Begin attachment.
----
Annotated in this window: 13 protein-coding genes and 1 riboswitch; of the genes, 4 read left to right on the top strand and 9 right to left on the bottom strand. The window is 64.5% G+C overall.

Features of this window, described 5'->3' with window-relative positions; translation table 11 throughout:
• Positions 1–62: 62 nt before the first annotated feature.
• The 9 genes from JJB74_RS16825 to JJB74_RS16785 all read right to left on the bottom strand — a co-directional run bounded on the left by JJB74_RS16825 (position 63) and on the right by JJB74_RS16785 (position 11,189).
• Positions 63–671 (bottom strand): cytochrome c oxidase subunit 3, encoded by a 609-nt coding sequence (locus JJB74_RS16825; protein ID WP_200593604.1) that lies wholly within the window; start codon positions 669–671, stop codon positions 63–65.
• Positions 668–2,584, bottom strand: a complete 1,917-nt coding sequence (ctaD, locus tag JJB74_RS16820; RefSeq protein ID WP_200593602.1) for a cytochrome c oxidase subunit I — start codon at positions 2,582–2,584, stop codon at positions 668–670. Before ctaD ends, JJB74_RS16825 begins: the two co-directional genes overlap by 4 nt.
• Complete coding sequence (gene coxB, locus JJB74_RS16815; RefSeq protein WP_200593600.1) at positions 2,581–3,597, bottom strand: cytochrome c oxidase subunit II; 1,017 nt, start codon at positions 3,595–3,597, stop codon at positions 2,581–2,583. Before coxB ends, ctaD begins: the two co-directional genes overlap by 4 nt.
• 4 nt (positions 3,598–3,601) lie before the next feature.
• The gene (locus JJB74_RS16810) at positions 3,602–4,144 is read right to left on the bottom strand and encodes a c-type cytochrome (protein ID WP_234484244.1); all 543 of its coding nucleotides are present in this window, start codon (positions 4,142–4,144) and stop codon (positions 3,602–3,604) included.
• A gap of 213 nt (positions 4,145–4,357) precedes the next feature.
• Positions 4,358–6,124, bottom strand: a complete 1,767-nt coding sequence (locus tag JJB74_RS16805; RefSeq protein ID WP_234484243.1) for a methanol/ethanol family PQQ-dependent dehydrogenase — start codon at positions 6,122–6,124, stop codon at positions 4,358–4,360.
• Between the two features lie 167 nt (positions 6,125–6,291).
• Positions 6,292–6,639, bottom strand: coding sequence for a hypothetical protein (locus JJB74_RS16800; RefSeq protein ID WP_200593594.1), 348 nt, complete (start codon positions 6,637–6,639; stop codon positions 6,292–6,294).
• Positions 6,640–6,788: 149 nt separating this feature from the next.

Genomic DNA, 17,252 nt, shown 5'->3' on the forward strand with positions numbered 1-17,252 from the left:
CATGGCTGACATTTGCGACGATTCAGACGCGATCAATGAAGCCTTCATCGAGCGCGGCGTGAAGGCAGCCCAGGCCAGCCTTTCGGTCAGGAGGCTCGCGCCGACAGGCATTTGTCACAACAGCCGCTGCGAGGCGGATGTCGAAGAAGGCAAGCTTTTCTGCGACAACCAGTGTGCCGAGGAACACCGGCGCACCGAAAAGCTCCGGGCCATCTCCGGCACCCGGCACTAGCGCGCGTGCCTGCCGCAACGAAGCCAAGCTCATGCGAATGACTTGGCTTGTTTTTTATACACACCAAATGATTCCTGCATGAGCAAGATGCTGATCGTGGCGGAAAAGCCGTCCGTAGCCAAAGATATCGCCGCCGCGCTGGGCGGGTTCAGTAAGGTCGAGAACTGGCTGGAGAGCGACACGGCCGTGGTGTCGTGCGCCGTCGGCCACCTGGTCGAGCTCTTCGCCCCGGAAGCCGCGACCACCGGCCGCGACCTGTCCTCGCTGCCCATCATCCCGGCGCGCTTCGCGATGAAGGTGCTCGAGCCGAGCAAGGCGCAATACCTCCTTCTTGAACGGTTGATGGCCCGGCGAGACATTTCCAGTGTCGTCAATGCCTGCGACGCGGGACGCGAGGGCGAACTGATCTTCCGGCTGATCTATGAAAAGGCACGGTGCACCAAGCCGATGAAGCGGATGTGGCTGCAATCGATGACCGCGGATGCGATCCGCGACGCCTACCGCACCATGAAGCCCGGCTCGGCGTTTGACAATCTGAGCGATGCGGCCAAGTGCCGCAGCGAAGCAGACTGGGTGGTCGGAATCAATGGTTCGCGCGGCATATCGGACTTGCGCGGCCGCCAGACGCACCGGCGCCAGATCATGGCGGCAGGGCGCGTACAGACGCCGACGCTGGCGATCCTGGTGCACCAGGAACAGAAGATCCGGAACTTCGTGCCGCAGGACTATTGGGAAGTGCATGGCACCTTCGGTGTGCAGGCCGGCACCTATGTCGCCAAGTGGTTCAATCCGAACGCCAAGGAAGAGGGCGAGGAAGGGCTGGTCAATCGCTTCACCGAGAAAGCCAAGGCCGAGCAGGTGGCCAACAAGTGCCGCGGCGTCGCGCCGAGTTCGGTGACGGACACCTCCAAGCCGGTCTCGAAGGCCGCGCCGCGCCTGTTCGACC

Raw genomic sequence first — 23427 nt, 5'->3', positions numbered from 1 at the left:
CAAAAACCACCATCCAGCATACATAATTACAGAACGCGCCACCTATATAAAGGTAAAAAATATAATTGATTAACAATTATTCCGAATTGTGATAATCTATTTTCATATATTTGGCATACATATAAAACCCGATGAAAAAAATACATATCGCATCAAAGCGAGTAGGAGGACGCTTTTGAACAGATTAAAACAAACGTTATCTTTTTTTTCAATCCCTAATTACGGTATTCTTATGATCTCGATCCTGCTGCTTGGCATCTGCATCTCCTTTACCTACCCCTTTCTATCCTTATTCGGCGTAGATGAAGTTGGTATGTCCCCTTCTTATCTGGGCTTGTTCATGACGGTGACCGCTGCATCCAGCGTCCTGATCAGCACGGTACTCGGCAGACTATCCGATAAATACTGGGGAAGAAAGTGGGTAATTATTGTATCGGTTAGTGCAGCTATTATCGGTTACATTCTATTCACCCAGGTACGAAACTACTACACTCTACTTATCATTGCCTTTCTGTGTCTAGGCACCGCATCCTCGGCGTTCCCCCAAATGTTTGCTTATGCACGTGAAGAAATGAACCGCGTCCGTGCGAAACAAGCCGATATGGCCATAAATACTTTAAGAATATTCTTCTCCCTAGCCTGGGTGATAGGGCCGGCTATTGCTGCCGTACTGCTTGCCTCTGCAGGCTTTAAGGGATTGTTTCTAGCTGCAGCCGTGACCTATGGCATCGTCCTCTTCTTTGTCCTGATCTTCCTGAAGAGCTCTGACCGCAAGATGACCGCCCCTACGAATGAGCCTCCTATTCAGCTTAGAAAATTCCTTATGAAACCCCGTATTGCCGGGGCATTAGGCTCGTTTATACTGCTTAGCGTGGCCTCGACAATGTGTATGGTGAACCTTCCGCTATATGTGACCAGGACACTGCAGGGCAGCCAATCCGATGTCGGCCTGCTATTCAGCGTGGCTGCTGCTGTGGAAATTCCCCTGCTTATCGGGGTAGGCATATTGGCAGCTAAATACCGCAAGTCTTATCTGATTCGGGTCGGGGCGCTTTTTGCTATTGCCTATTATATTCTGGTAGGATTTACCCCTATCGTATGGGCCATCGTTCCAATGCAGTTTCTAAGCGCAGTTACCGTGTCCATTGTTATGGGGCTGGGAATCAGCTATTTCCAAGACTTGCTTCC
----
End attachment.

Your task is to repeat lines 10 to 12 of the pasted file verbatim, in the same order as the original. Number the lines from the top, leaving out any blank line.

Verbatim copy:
• A gap of 213 nt (positions 4,145–4,357) precedes the next feature.
• Positions 4,358–6,124, bottom strand: a complete 1,767-nt coding sequence (locus tag JJB74_RS16805; RefSeq protein ID WP_234484243.1) for a methanol/ethanol family PQQ-dependent dehydrogenase — start codon at positions 6,122–6,124, stop codon at positions 4,358–4,360.
• Between the two features lie 167 nt (positions 6,125–6,291).